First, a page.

Encryption Transform...            DES                  or maybe 3DES
         Encryption Key:                    ******************** 16 hex bytes

         Authentication Type...             ESP
         Authentication Transform...        HMAC-MD5-96
         Authentication Key:      ******************************** 32 hex bytes

                 COMMIT                     CANCEL

Note: Only Netopia units with the optional VPN accelerator card will show 3DES as an option, but we don't have one of those yet so can only do 56-bit DES. Those with experience are encouraged to let us know.

The two encryption keys are both long strings of hex digits, and these will be entered here and again later in the Sonicwall. We have observed that the Sonicwall permits longer strings than does the Netopia -- perhaps due to the 3DES support -- but it seems happy to take the 16 and 32-digit strings we enter here.

We typically enter passwords and keys like this into the excellent and free program Password Safe from Counterpane Labs, and use the Windows cut/paste operations. This is especially helpful with long strings of hex digits, though it requires special steps to work with the Netopia. Normally one telnets to the inside interface of the router, but pasting large strings simply doesn't work properly (Netopia has been notified). Instead, telnet to the outside IP address and it should behave correctly.

Enter these changes with COMMIT to return to the main connection-profile screen, then select the "IP Profile Parameters..." menu. This sets up all the options related to the IP address, and we have hammered out the details only by doing this a lot.

                          IP Profile Options

         SPI (Security Parameters Index):   20000                 in decimal

         Remote Tunnel Endpoint Address:       Sonicwall outside IP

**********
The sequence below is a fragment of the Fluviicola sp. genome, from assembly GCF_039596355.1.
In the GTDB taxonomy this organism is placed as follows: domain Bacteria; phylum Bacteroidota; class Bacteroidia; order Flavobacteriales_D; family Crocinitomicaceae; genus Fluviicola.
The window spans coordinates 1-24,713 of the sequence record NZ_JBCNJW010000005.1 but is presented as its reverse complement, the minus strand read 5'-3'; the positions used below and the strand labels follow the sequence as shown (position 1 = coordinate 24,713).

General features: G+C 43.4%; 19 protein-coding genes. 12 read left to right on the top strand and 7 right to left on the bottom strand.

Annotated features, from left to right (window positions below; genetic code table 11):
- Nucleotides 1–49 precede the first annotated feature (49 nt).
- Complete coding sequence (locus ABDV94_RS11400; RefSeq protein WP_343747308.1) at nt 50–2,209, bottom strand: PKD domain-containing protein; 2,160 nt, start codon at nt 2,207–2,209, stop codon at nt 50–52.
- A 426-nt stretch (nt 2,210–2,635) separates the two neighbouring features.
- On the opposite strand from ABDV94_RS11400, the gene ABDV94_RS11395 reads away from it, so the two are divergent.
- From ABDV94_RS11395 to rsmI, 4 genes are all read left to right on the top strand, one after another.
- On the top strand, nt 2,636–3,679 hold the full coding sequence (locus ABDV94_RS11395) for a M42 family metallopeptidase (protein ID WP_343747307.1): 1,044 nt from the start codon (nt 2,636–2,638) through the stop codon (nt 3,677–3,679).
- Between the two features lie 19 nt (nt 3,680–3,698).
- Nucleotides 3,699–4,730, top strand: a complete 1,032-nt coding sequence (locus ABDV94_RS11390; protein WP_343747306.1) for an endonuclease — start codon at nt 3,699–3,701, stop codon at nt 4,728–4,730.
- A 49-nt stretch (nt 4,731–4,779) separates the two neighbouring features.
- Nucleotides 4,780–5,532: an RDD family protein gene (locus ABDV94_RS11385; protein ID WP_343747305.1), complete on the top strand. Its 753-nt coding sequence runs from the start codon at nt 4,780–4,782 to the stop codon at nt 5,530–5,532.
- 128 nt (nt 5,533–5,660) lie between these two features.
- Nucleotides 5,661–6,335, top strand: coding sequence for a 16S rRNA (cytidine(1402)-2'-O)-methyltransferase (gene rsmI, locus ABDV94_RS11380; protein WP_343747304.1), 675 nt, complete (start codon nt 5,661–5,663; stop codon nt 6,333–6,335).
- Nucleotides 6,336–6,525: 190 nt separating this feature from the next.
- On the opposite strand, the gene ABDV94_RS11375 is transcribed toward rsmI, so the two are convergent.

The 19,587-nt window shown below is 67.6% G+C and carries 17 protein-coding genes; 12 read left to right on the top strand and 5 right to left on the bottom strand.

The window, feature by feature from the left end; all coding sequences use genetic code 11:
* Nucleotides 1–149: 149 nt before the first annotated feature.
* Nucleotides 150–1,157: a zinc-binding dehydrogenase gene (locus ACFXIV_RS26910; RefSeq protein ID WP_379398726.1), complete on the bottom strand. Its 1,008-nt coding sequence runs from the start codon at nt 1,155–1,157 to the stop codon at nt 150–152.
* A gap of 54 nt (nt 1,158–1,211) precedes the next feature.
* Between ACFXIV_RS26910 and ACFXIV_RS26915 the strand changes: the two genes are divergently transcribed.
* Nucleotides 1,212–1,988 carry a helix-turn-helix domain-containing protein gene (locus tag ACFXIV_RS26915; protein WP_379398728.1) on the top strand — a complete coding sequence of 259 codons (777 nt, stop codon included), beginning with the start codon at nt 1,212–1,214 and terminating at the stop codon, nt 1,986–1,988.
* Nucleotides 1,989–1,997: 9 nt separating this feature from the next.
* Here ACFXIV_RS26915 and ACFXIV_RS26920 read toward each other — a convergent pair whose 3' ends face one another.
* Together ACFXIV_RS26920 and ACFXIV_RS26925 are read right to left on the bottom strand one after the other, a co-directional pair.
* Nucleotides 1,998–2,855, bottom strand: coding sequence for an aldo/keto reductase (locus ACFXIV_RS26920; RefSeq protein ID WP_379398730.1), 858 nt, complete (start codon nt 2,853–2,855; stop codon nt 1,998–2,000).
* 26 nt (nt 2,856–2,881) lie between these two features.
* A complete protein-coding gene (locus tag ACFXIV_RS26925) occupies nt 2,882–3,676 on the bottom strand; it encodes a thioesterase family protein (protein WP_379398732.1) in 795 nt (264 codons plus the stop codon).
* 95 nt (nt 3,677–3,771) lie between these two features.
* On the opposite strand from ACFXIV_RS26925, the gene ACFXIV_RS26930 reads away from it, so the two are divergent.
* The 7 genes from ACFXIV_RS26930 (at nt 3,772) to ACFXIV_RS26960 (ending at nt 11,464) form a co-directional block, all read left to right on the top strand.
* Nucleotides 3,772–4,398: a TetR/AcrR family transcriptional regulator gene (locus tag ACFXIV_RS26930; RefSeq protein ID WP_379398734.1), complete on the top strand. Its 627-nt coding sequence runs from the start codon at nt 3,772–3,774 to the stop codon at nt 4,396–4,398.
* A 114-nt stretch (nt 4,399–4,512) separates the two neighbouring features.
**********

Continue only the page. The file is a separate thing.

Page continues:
Remote Members Network:                Sonicwall inside network
         Remote Members Mask:     

         Address Translation Enabled:       Yes
         NAT Map List...                    Easy-PAT
         NAT Server List...                 <<None>>
         PAT IP Address:                     Netopia inside IP

         Filter Set...                      <<None>>
         Remove Filter Set

         Advanced IP Profile Options...

                 COMMIT                     CANCEL

The SPI (Security Parameters Index) is a number that seems to select this entire set of parameters for IPSec, and we believe it's needed because it's possible to have more than one tunnel described between any given pair of networks (different encryption, etc.), and the SPI selects the list of parameters that you actually want. It's actually possible to set a different SPI for the incoming and outgoing connections, but we don't need that.

SPI must be unique across the entire VPN base, and this means that the consultant talking to multiple unrelated customers have to plan carefully. We believe that we can't use SPI (say) 1234 for one customer and then the same SPI for a different connection to a different customer. But we're not sure. The SPI entered in the Netopia is in decimal, and SPI from 1-255 are supposed to be reserved for other purposes. The Sonicwall takes the SPI in hex but doesn't make this obvious, so keep this in mind.

The "Remote Tunnel Endpoint Address" is the outside LAN IP address of the remote SonicWall, and this is always the public, routable IP address.

The "Remote Members Network" and "... Netmask" reflect the INSIDE address of the Sonicwall LAN, and it's the network that is protected by the firewall.

We typically enable "Address Translation" because it permits a one-way connection to the remote network, and this makes for a much easier routing on the other end. If we are routing a full network (anything more than one IP address), then the Sonicwall must be told about it. By using a single IP, routing is a non-issue.